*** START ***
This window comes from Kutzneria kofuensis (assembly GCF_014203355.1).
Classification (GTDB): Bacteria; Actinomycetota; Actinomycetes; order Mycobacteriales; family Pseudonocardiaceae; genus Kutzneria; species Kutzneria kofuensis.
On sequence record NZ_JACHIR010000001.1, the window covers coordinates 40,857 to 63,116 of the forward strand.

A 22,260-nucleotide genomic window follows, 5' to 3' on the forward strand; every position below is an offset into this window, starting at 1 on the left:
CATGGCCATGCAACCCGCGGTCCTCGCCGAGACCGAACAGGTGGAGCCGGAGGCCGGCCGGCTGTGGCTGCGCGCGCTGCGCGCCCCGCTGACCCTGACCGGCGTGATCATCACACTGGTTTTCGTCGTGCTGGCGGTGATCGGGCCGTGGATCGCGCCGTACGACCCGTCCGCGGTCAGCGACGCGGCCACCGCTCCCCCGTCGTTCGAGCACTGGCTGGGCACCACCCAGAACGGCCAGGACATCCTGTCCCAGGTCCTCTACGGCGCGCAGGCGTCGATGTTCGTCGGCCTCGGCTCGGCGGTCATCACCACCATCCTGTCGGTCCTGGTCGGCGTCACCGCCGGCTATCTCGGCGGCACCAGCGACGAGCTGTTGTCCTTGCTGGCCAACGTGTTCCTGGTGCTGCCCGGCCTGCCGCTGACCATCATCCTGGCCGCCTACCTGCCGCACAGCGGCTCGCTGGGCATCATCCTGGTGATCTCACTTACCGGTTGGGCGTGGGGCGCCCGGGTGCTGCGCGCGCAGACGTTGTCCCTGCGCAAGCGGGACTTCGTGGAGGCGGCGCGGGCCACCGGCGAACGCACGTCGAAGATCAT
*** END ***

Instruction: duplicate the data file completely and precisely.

This window comes from Kutzneria kofuensis (assembly GCF_014203355.1).
Classification (GTDB): Bacteria; Actinomycetota; Actinomycetes; order Mycobacteriales; family Pseudonocardiaceae; genus Kutzneria; species Kutzneria kofuensis.
On sequence record NZ_JACHIR010000001.1, the window covers coordinates 40,857 to 63,116 of the forward strand.

A 22,260-nucleotide genomic window follows, 5' to 3' on the forward strand; every position below is an offset into this window, starting at 1 on the left:
CATGGCCATGCAACCCGCGGTCCTCGCCGAGACCGAACAGGTGGAGCCGGAGGCCGGCCGGCTGTGGCTGCGCGCGCTGCGCGCCCCGCTGACCCTGACCGGCGTGATCATCACACTGGTTTTCGTCGTGCTGGCGGTGATCGGGCCGTGGATCGCGCCGTACGACCCGTCCGCGGTCAGCGACGCGGCCACCGCTCCCCCGTCGTTCGAGCACTGGCTGGGCACCACCCAGAACGGCCAGGACATCCTGTCCCAGGTCCTCTACGGCGCGCAGGCGTCGATGTTCGTCGGCCTCGGCTCGGCGGTCATCACCACCATCCTGTCGGTCCTGGTCGGCGTCACCGCCGGCTATCTCGGCGGCACCAGCGACGAGCTGTTGTCCTTGCTGGCCAACGTGTTCCTGGTGCTGCCCGGCCTGCCGCTGACCATCATCCTGGCCGCCTACCTGCCGCACAGCGGCTCGCTGGGCATCATCCTGGTGATCTCACTTACCGGTTGGGCGTGGGGCGCCCGGGTGCTGCGCGCGCAGACGTTGTCCCTGCGCAAGCGGGACTTCGTGGAGGCGGCGCGGGCCACCGGCGAACGCACGTCGAAGATCAT